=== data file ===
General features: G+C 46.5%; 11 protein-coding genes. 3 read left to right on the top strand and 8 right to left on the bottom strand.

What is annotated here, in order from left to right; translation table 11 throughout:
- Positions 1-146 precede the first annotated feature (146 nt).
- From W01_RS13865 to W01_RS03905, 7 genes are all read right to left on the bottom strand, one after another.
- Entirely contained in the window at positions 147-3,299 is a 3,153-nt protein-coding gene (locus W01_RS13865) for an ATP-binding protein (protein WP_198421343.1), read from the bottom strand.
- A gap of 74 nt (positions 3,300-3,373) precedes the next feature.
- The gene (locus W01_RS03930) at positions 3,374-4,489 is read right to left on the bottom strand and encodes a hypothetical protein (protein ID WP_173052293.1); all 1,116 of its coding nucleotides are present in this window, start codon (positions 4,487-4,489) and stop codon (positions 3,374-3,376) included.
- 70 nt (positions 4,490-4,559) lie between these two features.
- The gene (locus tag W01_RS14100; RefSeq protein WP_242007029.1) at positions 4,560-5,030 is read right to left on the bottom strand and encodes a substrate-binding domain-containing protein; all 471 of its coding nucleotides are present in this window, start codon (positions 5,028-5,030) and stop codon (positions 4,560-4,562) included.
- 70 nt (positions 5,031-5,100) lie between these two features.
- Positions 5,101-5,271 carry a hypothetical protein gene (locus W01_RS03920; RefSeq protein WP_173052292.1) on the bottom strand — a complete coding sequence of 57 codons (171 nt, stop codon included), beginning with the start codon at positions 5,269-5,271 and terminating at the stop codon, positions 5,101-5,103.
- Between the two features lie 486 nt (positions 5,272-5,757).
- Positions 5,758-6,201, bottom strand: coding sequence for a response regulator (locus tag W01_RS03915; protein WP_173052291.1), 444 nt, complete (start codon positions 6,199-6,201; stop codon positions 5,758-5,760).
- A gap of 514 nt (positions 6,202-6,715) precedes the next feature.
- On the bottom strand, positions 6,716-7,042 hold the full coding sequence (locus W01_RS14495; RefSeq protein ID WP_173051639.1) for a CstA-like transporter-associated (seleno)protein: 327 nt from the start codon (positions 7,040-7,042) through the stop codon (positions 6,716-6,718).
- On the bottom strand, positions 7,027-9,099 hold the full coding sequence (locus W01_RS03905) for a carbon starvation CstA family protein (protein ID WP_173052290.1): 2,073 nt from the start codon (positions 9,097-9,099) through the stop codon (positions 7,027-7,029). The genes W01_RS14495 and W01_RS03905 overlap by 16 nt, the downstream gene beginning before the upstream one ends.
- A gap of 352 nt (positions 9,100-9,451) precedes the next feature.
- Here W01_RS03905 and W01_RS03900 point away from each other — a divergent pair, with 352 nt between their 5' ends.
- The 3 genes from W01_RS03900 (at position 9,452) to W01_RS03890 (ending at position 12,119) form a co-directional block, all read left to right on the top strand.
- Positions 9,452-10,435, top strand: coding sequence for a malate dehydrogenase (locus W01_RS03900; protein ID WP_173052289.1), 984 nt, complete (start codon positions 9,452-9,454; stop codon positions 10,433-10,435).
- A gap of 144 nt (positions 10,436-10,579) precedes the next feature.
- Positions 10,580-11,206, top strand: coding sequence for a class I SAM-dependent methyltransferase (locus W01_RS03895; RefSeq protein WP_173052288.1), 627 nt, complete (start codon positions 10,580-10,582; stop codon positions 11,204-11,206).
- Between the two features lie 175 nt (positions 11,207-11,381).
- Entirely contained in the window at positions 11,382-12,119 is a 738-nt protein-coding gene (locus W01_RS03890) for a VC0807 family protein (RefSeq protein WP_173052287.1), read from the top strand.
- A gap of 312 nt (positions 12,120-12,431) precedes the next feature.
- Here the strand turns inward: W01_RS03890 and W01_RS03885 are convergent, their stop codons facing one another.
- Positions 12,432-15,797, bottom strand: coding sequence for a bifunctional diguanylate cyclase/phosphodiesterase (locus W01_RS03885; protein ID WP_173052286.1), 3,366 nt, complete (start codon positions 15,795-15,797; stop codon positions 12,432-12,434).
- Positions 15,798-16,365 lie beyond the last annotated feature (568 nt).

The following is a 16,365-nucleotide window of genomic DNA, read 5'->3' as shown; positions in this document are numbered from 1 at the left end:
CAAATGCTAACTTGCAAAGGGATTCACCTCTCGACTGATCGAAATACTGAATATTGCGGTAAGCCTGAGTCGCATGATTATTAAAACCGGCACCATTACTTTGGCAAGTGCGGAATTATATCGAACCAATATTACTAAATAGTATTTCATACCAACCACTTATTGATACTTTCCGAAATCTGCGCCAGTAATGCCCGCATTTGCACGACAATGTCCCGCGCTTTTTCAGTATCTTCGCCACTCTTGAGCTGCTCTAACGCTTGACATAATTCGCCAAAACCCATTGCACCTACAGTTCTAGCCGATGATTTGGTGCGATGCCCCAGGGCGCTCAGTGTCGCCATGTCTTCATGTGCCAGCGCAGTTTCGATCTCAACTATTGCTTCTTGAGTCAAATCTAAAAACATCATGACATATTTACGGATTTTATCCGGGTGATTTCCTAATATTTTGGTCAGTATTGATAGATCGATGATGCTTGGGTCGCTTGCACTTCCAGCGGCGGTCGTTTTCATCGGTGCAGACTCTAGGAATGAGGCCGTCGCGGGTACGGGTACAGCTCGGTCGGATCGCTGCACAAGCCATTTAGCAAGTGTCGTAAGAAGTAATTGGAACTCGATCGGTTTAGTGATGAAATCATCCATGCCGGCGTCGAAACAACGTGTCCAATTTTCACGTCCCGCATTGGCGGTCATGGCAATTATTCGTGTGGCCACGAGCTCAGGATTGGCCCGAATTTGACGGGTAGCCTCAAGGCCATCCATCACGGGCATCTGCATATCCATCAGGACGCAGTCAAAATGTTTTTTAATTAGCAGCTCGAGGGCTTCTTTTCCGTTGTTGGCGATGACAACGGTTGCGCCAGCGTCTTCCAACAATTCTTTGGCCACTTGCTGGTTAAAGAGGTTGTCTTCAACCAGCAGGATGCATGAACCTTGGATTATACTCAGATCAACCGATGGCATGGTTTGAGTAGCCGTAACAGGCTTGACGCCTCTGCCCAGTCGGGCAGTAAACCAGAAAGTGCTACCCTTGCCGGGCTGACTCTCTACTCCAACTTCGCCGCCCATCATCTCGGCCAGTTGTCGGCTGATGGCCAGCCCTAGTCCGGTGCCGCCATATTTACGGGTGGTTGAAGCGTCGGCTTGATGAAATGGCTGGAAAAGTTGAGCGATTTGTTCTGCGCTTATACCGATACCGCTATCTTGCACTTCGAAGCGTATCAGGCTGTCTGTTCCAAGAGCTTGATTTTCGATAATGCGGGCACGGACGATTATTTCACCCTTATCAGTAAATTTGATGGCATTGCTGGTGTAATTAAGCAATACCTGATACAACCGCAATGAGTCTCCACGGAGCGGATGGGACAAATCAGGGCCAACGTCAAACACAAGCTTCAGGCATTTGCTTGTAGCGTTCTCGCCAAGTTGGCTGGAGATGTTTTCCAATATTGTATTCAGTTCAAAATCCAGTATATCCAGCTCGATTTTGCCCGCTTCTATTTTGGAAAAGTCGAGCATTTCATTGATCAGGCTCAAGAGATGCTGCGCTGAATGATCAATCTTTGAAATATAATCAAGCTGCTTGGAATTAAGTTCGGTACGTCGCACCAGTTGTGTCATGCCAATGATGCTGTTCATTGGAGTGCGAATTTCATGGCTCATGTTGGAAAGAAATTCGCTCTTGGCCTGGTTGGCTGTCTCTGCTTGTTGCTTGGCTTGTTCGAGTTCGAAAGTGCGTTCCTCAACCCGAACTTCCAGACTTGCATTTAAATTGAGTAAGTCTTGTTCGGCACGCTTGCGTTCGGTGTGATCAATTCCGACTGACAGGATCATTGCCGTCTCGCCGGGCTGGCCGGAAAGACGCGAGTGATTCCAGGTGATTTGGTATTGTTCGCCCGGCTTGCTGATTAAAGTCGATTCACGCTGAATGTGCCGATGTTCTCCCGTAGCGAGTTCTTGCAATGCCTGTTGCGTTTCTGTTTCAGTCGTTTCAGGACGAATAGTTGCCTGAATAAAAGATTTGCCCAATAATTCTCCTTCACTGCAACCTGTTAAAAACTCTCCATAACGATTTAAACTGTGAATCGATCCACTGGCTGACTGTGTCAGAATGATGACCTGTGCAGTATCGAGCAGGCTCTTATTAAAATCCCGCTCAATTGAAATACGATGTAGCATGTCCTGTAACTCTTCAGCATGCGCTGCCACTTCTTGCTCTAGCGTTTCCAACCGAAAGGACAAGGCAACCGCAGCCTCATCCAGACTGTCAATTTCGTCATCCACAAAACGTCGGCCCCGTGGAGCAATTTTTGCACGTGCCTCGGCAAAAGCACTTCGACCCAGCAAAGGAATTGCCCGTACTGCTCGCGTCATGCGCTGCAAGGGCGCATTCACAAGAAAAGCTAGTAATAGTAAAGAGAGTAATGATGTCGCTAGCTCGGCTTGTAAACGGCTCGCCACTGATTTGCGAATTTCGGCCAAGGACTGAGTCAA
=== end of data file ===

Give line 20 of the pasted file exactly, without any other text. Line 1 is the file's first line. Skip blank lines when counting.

- Positions 9,452-10,435, top strand: coding sequence for a malate dehydrogenase (locus W01_RS03900; protein ID WP_173052289.1), 984 nt, complete (start codon positions 9,452-9,454; stop codon positions 10,433-10,435).